The notion of “infallibility” is totally unique in and of itself.
In the past hundred years, the Church has spoken twice with the strength of infallibility and both had to do with teachings on Mary.
You can discuss and debate what is written in any of our catechisms. The words in these books do not merit the descriptor: “infallible”.
There are authors and there are staff writers and there are translators and when you re-issue a particular printing of any catechism, you may encounter changes … but an infallible doctrine or dogma … may have new words, but the essence of the teaching will remain infallible.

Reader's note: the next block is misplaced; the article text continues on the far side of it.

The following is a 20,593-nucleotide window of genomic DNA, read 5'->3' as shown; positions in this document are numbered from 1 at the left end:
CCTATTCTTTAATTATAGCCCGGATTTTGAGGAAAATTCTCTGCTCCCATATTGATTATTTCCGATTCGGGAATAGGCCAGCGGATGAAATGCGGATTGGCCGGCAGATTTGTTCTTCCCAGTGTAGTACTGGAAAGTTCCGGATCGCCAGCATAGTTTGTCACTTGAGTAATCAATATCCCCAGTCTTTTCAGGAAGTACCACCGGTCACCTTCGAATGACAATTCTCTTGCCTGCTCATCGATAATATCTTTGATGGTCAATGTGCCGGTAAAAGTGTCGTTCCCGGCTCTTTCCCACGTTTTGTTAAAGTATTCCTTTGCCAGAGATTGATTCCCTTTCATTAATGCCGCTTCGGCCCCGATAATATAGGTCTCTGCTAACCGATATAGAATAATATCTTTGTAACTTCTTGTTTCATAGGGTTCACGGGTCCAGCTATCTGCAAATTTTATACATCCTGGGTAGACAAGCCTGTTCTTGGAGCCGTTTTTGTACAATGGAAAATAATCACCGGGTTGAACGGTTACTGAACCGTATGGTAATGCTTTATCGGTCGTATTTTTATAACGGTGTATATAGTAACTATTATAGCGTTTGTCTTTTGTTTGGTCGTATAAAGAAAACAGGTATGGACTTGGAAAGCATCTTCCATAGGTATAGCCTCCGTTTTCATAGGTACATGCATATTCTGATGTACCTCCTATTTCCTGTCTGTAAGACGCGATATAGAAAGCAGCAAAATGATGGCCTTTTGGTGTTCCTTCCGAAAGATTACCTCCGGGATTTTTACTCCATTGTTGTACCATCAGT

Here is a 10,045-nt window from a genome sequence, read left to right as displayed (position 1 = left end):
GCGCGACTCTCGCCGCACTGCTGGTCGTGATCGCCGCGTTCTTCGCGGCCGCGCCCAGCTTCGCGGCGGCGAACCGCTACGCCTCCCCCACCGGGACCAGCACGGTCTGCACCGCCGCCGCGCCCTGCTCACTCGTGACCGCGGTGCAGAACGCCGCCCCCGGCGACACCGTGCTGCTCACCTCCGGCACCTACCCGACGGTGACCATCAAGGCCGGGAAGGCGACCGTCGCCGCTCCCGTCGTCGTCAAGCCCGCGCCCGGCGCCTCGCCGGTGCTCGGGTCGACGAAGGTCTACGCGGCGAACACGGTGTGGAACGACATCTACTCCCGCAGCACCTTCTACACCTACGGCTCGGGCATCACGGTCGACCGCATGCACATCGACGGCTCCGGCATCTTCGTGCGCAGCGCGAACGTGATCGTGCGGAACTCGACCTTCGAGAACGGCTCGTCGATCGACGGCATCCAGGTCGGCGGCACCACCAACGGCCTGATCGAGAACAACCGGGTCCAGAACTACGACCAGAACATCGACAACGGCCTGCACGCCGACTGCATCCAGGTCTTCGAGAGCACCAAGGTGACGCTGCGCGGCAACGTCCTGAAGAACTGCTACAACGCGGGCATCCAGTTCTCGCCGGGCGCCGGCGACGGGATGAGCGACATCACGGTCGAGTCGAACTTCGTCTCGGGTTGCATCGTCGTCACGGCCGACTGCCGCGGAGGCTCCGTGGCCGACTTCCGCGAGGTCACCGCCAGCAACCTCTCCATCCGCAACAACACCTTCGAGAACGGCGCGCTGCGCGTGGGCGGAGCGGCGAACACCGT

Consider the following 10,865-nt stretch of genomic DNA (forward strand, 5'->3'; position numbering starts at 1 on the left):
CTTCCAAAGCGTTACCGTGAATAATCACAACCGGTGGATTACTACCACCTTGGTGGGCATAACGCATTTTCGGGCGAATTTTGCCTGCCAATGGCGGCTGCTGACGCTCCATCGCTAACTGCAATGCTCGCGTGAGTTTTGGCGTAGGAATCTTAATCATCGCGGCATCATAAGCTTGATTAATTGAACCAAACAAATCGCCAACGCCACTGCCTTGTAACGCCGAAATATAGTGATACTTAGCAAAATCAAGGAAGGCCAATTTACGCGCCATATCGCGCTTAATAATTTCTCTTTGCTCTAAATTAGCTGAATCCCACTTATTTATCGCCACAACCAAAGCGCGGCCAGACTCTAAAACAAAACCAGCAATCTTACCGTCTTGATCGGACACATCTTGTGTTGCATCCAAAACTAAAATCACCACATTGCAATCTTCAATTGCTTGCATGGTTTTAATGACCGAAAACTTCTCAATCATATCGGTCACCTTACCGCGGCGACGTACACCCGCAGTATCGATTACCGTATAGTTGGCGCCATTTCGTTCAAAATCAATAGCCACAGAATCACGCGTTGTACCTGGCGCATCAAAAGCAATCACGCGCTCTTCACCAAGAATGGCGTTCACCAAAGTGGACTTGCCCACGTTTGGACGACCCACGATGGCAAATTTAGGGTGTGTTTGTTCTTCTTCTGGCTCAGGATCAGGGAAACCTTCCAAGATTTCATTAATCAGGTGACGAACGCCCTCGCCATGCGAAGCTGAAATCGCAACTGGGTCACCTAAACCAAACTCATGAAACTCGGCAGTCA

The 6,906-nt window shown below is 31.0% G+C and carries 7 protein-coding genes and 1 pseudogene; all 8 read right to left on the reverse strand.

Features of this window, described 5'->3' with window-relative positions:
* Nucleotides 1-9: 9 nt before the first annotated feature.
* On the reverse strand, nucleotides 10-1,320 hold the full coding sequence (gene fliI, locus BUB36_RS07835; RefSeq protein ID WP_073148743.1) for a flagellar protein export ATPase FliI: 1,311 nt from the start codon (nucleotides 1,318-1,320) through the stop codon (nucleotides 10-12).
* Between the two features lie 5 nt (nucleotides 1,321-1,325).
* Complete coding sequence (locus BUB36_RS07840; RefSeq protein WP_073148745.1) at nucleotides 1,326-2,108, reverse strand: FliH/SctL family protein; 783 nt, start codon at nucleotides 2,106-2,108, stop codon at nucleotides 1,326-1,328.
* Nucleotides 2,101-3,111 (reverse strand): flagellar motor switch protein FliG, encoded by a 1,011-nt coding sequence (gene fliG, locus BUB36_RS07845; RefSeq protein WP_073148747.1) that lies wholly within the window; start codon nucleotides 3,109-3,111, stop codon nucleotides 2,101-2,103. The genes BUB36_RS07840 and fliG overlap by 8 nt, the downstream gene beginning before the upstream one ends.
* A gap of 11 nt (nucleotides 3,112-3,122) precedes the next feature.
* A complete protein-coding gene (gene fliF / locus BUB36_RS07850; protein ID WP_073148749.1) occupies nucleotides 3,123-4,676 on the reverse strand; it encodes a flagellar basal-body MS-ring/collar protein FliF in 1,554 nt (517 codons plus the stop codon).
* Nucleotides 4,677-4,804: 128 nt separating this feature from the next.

But teachings such as the few on Mary are described as infallible.
We just do not use the word “infallible” casually … to explain or clarify what is written in one book or another.
I would refer, again, to one of Karl Keating’s books:
There are many good and excellent books and good and excellent writers.
But the idea of “infallible” does not hinge on the specific choice of words found in any specific book, so that one book might be infallible and another might not be infallible.
Scroll down to the article from U.S. Catholic on infallible teachings … which are those that are “ex cathedra”.